• 2
    Comments can be deleted at any time, so you should not rely on them to flesh out your answer. – Kat Sep 18 '17 at 20:39
  • Yes, but highly voted (therefore useful comments) are not often erased without greater reason for doing so. Regardless it was highly voted or not, the answerer is the one to decide if it is worth editing the question. – DarkCygnus Sep 18 '17 at 21:24
4

Do I answer the questioner and edit my answer from the questioner's own feedback, or should I infer a generic question and answer that instead - taking into account any likely edge-cases, even if they don't relate to the questioner's actual situation?

I like to answer the question that was actually asked.

And I typically copy and quote the segment of the original question I answered within my answer. That way, if the question gets edited beyond recognition (as so often happens), I can always remember why I responded the way I did.

If I read a comment with a good suggestion and I feel like editing my answer accordingly, then I do it. If I don't feel like it, or if I feel as if the commenter is trying to modify the intent of the question/answer, then I usually ignore the comment.

If someone wants to send the question/answer in a direction different from the OP, they should really ask their own question and make it as generalized as they please.

(I would have left your original answer without modification.)

  • 1
    agreed. I thought the question as asked was fine too – Mister Positive Sep 18 '17 at 20:41
4

The Person Who Asked The Question

If its a valid question, like this one was, my thought is we answer it as the OP intended. You will always have some folks looking at the edge cases ( less than 1% ), and those I ignore.

If a gaping hole in an answer is discovered, I suggest that the answer be updated.

2

Best practice to avoid feeling frustrated is just to discount all the drivel. Ridiculous edge case scenario's are a subset of that and there is plenty around.

Answer the question primarily with the OP in mind with a wider audience experiencing similar scenarios as your secondary concern. Don't edit your answer into something so vague and encompassing that it covers all possibilities but becomes of academic usefulness only.

One definition of academic = irrelevant

  • True 99% or the time "academic = irrelevant' – Mister Positive Sep 27 '17 at 13:56
-1

Yes, you should try to answer the more general question and try to address some edge cases LIKELY variants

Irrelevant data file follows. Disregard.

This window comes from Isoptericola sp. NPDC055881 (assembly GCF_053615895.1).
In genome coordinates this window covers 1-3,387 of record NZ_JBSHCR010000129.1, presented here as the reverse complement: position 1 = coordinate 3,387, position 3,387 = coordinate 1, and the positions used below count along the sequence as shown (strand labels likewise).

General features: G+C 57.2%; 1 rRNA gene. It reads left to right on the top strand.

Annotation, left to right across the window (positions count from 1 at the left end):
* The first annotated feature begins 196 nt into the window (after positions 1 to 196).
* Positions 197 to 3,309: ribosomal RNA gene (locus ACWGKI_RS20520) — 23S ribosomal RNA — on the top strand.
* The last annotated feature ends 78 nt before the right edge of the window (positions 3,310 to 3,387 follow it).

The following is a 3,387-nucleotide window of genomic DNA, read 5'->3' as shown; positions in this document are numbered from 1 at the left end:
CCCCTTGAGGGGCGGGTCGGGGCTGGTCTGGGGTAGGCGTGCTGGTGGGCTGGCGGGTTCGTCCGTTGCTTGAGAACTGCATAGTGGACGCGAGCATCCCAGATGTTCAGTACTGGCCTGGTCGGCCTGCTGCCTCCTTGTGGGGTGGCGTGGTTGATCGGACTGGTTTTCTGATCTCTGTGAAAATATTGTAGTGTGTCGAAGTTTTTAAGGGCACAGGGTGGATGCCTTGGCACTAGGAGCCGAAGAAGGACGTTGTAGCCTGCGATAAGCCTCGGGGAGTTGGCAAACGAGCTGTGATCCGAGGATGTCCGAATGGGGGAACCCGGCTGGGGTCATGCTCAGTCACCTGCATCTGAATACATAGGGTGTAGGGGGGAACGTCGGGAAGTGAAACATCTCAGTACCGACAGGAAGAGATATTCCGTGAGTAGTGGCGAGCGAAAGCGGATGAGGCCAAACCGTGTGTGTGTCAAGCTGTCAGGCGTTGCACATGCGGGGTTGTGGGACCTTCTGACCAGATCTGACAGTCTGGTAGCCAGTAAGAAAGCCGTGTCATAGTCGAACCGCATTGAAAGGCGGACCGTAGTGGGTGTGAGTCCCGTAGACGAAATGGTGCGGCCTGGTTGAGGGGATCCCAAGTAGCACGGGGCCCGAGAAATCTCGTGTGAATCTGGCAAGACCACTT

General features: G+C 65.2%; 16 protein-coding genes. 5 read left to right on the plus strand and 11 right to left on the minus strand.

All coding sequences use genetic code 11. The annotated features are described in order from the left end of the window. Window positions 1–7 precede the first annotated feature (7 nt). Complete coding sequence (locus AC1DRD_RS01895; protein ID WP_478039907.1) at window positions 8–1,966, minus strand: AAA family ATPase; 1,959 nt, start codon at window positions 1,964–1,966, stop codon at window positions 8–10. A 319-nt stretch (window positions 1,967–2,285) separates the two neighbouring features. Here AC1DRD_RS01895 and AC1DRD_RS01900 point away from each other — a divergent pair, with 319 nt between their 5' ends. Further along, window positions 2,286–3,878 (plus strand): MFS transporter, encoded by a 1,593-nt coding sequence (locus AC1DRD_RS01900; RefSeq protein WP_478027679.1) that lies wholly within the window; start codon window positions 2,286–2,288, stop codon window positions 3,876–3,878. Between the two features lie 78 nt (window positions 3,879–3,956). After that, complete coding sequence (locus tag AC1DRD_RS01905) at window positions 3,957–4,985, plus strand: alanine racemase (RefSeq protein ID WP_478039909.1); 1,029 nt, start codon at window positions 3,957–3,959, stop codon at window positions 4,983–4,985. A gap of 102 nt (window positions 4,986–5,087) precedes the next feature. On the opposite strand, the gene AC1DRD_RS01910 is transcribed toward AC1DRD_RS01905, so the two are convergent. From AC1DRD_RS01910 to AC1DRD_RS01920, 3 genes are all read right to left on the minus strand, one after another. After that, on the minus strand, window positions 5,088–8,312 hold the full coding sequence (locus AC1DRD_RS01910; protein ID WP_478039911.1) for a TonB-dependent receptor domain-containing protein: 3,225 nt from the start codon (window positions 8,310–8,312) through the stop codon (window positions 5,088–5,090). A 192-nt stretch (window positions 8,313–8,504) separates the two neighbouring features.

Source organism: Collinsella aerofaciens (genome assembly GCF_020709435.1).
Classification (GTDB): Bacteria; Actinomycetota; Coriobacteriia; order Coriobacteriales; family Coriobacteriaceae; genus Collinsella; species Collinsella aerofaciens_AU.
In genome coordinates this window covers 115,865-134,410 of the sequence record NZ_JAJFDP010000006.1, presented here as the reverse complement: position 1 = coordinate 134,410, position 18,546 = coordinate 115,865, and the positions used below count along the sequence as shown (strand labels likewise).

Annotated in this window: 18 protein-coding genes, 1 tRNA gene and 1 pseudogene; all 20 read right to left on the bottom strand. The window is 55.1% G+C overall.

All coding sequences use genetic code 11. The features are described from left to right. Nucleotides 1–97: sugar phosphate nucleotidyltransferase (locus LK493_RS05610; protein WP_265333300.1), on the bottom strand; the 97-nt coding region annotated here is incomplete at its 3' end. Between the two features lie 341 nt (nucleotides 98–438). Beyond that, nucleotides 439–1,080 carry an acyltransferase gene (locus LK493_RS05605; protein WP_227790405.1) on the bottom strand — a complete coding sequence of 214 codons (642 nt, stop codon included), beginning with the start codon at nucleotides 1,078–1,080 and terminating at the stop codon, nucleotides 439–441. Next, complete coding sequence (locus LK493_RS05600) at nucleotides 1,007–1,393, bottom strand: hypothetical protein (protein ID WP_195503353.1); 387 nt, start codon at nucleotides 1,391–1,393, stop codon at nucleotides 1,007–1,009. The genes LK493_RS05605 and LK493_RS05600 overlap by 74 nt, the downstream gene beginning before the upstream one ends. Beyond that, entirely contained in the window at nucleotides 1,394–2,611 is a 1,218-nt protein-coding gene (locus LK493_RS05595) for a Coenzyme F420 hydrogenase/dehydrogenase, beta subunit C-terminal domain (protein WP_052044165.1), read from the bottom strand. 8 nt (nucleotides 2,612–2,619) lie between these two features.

The idea of Stack Exchange is to create a repository of questions and answers that others having similar problems can search for and apply to their situation. If you're focusing too much on the problem at hand instead of the more general issue, it's going to hurt the future value of the Q&A a lot, and someone who finds their way to that page could very well think that advice does not apply to them and go searching for an answer elsewhere.

That's not to say you should ignore what makes the question unique - you should definitely not ignore it, but there's a balance to be found between focusing on the specifics of the situation and phrasing your answer to address the more general question.

Also address things that are explicitly not relevant to the asker. If the asker's already done part of what you might otherwise recommend, mention it anyway and follow it up with an acknowledgement that they've already done this so this part is not relevant to them.

As for actual edge cases (i.e. cases that are rare), it can go either way and you should try to judge whether it's useful enough or it mostly just distracts from the issue when deciding whether to address it in your answer.

Also relevant: Should we focus more on making reference-worthy answers (for duplicate questions)?

No, issues that are BOTH tangential to the question AND unique to the asker's situation don't really belong in answers

These are not edge cases. They answer neither the asker's question nor the more general question, and are better suited to the comments.

All the examples in your question except "who should she complain to" are examples of this - the question is about a messy desk, not about the smoking, ergonomics, communication professionalism or general prioritisation (although how to prioritise cleaning one's desk versus doing actual work might be relevant).

An example of an edge case for this question would be if the desk was not only messy, but also damaged or received a permanent stain, or if the mess goes beyond a "simple" cleanup and the place instead needs a bunch of cleaning products thrown at it as well as a good scrubbing, and how that should be handled instead (as in should you get cleaners involved, who should organise it and pay).

  • No, I don't know why people are downvoting this either. – Dukeling Sep 19 '17 at 11:55
  • Some users will answer regardless of how off-topic the question because "it's just one and it's easy and I also get upvotes before it's closed" and some will downvote regardless of how sensible the answer because it doesn't match their preconceptions. TWP has to let subjectivity be part of the Q&A because otherwise it wouldn't work, but that same subjectivity often crosses into emotive reasoning for UV/DV/CV. Then of course the usual politics of a community too. – user53718 Sep 20 '17 at 19:13
  • @Dukeling - In meta a down vote indicates disagreement with the answer and should not be taken as an assesment of the quality of the answer. I agree with you some dont. – IDrinkandIKnowThings Sep 25 '17 at 0:19